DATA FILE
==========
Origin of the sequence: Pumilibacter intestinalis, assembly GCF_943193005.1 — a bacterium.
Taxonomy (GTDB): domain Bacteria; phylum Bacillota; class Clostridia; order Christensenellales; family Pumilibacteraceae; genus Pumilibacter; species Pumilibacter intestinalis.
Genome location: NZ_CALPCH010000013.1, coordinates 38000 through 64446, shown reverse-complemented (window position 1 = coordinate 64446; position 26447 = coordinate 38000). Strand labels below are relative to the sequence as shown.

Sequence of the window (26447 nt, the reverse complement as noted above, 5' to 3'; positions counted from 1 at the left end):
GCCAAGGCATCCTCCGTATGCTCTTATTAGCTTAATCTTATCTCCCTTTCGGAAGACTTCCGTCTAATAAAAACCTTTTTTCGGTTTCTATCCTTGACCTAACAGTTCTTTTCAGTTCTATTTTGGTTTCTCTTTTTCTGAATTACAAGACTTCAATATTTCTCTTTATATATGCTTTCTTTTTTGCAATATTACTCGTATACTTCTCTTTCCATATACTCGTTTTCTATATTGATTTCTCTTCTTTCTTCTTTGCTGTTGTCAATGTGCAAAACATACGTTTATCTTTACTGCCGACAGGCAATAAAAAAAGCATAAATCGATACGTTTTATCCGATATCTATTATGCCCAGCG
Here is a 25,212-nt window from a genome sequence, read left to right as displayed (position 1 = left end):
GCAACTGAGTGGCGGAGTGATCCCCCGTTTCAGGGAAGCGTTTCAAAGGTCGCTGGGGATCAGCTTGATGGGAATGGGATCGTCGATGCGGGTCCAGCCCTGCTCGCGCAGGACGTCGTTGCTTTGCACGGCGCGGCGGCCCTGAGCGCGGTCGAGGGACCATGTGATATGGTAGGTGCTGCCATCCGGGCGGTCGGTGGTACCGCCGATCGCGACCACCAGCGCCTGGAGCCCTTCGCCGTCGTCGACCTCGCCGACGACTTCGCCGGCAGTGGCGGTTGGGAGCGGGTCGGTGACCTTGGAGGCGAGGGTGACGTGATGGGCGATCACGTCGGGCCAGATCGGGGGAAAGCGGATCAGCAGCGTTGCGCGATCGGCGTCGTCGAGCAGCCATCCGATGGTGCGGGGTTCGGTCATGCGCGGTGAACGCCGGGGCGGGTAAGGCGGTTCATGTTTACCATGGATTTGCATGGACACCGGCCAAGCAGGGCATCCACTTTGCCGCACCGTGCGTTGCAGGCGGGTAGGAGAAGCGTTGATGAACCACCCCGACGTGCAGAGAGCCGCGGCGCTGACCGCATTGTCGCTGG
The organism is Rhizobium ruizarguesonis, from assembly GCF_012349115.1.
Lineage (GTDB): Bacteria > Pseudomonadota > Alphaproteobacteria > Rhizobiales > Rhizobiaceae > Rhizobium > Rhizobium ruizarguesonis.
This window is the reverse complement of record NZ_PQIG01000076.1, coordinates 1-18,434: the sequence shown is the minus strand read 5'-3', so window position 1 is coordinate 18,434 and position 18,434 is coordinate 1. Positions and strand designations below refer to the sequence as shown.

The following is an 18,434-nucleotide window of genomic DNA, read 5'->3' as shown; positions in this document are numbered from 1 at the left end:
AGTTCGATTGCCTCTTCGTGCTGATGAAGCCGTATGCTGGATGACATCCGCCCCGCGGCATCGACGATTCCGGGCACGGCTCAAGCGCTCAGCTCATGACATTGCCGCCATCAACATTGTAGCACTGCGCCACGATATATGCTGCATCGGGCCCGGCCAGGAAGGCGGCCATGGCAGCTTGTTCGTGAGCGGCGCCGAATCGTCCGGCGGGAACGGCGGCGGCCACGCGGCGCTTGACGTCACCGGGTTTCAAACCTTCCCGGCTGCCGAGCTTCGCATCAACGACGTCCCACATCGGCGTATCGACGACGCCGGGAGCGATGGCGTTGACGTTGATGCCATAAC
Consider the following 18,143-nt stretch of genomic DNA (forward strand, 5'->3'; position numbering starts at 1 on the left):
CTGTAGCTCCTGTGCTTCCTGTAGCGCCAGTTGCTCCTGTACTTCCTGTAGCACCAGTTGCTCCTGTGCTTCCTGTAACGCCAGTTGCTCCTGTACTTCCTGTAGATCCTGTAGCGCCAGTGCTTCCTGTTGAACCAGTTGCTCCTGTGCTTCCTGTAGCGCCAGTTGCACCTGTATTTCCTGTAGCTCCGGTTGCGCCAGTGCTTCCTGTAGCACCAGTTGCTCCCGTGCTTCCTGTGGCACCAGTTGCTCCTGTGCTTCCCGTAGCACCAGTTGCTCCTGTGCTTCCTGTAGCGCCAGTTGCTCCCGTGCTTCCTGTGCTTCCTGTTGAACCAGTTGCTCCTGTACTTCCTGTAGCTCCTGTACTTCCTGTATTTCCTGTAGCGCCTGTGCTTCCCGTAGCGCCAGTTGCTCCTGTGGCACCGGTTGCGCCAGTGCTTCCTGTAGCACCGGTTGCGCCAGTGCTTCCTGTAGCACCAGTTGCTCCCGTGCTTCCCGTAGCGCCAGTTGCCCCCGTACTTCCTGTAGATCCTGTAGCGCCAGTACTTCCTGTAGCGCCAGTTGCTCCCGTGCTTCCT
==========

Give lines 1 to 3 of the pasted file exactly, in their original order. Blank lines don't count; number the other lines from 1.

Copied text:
Origin of the sequence: Pumilibacter intestinalis, assembly GCF_943193005.1 — a bacterium.
Taxonomy (GTDB): domain Bacteria; phylum Bacillota; class Clostridia; order Christensenellales; family Pumilibacteraceae; genus Pumilibacter; species Pumilibacter intestinalis.
Genome location: NZ_CALPCH010000013.1, coordinates 38000 through 64446, shown reverse-complemented (window position 1 = coordinate 64446; position 26447 = coordinate 38000). Strand labels below are relative to the sequence as shown.